On Friday afternoon (December 21), India and China are participating in a Media Forum that will be jointly inaugurated by External Affairs Minister Sushma Swaraj and Chinese Foreign Minister Wang Yi

This is the first high-level Sino-India “people-to-people mechanism.”

Chinese Foreign Ministry spokesman Lu Kang told a media briefing this week that both countries decided to set up “people to people mechanism” during Prime Minister Modi’s meeting with President Xi at Qingdao in June this year on the sidelines of the Shanghai Cooperation Organisation (SCO) Summit.

The people-to-people mechanism is aimed at building on the momentum of the informal summit between Modi and Xi at Wuhan in April this year.

Three sessions will be held on Friday.

Session-I will be on: Towards Enhanced Understanding: Challenges and Opportunities in India-China Media Cooperation. It will be moderated by Nitin Gokhale, Editor-in-Chief, Strategic News International

Session-II will focus on the: Role of Indian and Chinese Media in Promoting Closer Developmental Partnership. This will moderated by Sun Shangwu, Deputy Editor-in-Chief, China Daily

Session-III will be on: India China - A Roadmap for Media Cooperation. This will be moderated by Abhishek Kapoor, Executive Editor, Republic TV

Each of these sessions will have two panelists each from China and India.

In a recent article for the South China Morning Post, Mohan Guruswamy has said China will do well to use the ongoing seventh “Hand in Hand” bilateral joint military exercise being held in Chengdu to allay India’s concerns on matters such as Doklam, even for the sake tokenism and to project the belief that Beijing and New Delhi are possibly “closer to the thaw that was spreading till Doklam put a freeze on relations.”

The two armies continue to maintain an eyeball-to-eyeball vigil on the frigid and un-demarcated borders of the two countries. The notions of where the lines of control are over lap and both armies have worked out an arrangement which allows them to patrol up to their perceived lines without actually confronting each other.

Doklam is a small plateau, lies between Tibet’s Chumbi Valley and Bhutan’s Ha Valley, and traditionally has been used by Tibetan and Bhutanese graziers. While the dispute was between Bhutan and China, the possession of the Doklam plateau has security implications for India as it gives the PLA a commanding view of India’s troop dispositions, which are mainly to guard the strategic “Chicken’s Neck” sliver of land that joins mainland India to its north eastern states. India also has treaty obligations to ensure Bhutan’s security.

According to the SCMP report, the Hand-in-Hand exercise has the potential to become something bigger and more meaningful. There is a belief on both sides that there is scope for joint exercises in humanitarian and rescue operations to foster greater inter-operability.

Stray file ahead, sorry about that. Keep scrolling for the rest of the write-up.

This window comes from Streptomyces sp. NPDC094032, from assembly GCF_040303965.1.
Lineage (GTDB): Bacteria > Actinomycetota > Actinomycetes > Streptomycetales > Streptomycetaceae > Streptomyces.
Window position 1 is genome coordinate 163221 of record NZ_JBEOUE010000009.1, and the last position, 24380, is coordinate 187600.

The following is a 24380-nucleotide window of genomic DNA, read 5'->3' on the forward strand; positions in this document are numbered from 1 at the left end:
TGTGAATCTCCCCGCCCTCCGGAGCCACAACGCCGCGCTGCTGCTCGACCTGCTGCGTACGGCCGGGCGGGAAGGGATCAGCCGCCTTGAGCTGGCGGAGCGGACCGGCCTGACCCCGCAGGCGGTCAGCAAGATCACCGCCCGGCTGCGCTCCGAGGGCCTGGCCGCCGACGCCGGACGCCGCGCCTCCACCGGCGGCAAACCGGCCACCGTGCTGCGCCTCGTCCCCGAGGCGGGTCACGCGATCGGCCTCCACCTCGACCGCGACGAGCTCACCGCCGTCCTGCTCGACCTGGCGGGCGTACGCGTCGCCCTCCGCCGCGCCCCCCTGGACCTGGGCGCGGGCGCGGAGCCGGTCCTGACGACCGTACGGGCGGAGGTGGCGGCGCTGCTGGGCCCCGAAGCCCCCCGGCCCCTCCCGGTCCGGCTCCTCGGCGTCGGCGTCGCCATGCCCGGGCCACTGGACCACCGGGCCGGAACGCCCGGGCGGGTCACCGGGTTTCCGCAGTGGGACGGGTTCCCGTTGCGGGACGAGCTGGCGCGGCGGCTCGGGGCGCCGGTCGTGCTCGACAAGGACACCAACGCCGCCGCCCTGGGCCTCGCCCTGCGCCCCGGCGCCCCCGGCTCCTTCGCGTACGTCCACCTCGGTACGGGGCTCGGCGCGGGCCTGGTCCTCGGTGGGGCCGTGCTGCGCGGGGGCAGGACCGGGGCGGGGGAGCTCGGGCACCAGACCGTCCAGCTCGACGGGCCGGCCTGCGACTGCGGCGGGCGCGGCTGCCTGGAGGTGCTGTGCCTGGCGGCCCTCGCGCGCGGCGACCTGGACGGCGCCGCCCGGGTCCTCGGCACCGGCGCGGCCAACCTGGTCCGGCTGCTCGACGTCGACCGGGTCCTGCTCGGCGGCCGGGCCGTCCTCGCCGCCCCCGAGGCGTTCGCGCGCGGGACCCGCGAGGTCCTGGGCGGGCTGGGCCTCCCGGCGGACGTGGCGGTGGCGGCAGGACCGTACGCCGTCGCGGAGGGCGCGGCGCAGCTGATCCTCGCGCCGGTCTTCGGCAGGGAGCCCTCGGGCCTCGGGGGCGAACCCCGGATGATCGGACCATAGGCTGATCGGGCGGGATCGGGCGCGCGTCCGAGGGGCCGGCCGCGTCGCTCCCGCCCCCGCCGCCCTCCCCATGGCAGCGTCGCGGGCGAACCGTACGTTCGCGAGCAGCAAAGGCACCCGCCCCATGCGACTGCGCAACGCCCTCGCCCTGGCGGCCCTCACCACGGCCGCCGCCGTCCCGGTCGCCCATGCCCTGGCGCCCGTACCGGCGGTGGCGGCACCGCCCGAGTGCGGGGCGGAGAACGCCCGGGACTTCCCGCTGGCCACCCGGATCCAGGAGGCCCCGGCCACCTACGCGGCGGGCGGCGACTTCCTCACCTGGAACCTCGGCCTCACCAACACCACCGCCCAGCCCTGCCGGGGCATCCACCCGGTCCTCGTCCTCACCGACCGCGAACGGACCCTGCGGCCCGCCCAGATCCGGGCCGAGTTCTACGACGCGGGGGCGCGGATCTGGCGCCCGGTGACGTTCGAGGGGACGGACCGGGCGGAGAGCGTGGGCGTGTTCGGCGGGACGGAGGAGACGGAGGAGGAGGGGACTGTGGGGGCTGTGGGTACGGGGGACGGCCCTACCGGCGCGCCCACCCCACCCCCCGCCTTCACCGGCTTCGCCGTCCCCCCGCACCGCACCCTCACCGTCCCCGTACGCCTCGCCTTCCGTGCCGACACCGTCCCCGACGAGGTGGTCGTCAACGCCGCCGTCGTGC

On the economic front, India is also concerned over the trade imbalance that it has with China, it leading trading partner.

Guruswamy says, “India would prefer to see Chinese investments in India. We have see some signs of this investment happening with companies like Huawei and Haier increasing their presence in India, which helps ease the worries. But much more needs to be done. India too still needs to become more welcoming to Chinese investment…”

China claims that it is on the path of quantum reform and opening-up for the last 40 years, lifting 740 million people out of poverty and building the world's largest social security system (with the basic old-age pension covering more than 900 million people and medical insurance covering over 1.3 billion people).

It has also claimed that it has generated over 30 percent of global growth for years.

India and the rest of the world could possibly take advantage of this too.

Chinese President Xi Jinping and Indian Prime Minister Narendra Modi have met four times this year, the last one being on December 1 on the sidelines of the Group of 20 (G20) Summit in Argentina.

Both leaders have repeatedly stressed on the need for building continue consensus on bilateral ties to ensure mutually beneficial and stable development.

The two sides should deepen their practical cooperation, expand bilateral trade, and enhance cooperation on investment, healthcare, poverty reduction, environmental protection and disaster prevention and relief, besides seeking new ways to strengthen coordination and cooperation in multilateral organisations such as the United Nations, BRICS and the Shanghai Cooperation Organisation.

India has said that it is also willing to push forward various dialogues with China and deepen communication and cooperation on trade, medicine, telecommunication, tourism, law enforcement as well as in multilateral affairs to take ties to a new level. Removing the existing underlying trust deficit is the key.

(The writer Ashok Dixit is a senior journalist with 24 years of rich cross-editorial functional experience in covering and reporting on developments in South Asia. He had been associated with ANI as a Senior Editor for more than two decades. He can be contacted

Disclaimer: The opinions expressed within this article are the personal opinions of the author. The facts and opinions appearing in the article do not reflect the views of Indian Observer Post and Indian Observer Post does not assume any responsibility or liability for the same.